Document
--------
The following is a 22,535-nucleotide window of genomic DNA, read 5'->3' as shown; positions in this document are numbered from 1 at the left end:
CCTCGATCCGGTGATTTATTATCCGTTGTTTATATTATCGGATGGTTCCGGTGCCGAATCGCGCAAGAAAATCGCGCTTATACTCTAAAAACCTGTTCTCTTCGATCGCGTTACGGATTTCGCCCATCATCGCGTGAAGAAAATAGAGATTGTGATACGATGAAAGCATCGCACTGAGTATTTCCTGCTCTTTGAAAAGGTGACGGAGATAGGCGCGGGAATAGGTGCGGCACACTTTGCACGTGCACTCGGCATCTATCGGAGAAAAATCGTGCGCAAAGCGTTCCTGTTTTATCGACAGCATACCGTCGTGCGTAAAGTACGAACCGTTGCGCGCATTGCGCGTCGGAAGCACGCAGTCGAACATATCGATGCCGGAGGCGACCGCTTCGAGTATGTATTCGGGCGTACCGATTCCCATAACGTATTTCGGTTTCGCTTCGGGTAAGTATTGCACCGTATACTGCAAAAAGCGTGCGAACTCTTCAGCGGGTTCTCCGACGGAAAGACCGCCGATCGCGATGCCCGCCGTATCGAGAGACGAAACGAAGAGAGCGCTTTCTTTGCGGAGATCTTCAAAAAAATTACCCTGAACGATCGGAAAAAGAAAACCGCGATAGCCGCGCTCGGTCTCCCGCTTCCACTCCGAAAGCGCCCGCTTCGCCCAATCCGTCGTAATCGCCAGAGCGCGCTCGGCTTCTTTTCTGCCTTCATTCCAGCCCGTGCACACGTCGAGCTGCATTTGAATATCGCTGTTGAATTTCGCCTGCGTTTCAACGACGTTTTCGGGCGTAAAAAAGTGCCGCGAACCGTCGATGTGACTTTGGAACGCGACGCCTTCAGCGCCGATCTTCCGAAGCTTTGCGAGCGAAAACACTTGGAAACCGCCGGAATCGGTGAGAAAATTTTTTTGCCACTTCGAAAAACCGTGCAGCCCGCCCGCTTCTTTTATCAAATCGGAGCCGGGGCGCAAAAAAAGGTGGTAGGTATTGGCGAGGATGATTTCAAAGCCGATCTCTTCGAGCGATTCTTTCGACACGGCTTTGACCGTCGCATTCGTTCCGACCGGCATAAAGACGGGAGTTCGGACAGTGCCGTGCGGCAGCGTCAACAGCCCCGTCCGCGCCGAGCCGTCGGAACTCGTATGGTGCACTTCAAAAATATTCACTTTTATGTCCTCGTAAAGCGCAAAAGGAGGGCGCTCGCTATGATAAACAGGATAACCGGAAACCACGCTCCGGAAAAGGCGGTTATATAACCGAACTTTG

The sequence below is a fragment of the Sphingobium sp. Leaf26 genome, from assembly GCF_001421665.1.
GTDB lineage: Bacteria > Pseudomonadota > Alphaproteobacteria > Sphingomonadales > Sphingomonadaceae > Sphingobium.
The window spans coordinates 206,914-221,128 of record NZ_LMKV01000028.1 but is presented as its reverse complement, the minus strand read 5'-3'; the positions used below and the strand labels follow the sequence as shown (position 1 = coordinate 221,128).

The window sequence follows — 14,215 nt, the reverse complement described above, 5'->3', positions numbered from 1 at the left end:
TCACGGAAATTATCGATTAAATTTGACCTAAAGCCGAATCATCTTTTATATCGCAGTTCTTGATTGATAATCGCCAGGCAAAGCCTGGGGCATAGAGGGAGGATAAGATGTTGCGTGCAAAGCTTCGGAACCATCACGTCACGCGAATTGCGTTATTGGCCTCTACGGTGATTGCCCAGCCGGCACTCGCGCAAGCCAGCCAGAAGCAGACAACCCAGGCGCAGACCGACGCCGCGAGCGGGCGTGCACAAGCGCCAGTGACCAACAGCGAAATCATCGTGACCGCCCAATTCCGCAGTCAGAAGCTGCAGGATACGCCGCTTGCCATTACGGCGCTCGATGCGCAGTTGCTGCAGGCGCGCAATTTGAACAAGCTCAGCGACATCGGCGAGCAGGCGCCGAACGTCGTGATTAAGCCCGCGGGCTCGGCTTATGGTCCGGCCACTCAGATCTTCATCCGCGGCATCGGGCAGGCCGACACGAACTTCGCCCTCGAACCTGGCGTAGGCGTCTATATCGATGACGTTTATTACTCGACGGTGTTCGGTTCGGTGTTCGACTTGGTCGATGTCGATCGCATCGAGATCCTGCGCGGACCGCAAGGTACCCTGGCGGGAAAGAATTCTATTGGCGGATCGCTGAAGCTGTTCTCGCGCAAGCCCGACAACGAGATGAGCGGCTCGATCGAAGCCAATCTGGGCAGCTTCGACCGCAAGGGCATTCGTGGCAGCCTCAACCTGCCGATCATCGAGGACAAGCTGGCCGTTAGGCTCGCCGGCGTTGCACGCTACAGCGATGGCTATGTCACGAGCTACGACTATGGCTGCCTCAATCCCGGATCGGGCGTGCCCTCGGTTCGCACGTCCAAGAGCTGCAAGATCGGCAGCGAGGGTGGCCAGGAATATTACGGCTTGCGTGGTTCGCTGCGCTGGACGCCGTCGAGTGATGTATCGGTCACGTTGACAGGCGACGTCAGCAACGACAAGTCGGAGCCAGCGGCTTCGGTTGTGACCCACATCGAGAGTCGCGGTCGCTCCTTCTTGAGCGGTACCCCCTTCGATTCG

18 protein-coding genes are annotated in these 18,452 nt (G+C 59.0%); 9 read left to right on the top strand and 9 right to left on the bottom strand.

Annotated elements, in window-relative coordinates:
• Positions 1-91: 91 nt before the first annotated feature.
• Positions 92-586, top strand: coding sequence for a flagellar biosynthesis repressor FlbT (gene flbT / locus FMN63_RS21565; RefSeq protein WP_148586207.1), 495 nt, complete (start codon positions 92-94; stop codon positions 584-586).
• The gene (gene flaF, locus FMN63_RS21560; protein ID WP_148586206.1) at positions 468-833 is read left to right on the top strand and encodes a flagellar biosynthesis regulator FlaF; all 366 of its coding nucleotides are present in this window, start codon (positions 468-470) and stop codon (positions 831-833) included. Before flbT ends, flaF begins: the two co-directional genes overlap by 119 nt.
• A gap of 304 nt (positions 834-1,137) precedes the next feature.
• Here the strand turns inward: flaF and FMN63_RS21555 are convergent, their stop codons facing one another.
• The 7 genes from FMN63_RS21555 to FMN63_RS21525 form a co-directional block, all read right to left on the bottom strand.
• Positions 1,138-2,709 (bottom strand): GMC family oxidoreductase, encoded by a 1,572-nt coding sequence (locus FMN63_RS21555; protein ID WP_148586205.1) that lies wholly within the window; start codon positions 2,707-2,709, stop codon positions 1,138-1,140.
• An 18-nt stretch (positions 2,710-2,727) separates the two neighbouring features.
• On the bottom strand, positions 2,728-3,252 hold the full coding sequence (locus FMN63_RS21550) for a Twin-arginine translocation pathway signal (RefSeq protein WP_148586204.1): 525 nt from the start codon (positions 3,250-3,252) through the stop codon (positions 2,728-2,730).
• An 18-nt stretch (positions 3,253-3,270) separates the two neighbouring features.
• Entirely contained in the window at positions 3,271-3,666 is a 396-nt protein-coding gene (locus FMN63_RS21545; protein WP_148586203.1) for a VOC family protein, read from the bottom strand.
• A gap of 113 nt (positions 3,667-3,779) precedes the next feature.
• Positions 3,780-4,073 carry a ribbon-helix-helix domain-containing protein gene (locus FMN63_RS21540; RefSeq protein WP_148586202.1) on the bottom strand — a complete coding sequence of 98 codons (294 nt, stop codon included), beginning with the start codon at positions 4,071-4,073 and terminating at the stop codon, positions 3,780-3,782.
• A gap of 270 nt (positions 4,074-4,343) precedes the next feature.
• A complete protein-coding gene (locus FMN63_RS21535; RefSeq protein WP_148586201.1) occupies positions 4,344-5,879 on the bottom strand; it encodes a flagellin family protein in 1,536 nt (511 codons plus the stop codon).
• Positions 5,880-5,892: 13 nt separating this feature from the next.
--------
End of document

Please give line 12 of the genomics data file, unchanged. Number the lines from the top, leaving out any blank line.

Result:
• The gene (gene flaF, locus FMN63_RS21560; protein ID WP_148586206.1) at positions 468-833 is read left to right on the top strand and encodes a flagellar biosynthesis regulator FlaF; all 366 of its coding nucleotides are present in this window, start codon (positions 468-470) and stop codon (positions 831-833) included. Before flbT ends, flaF begins: the two co-directional genes overlap by 119 nt.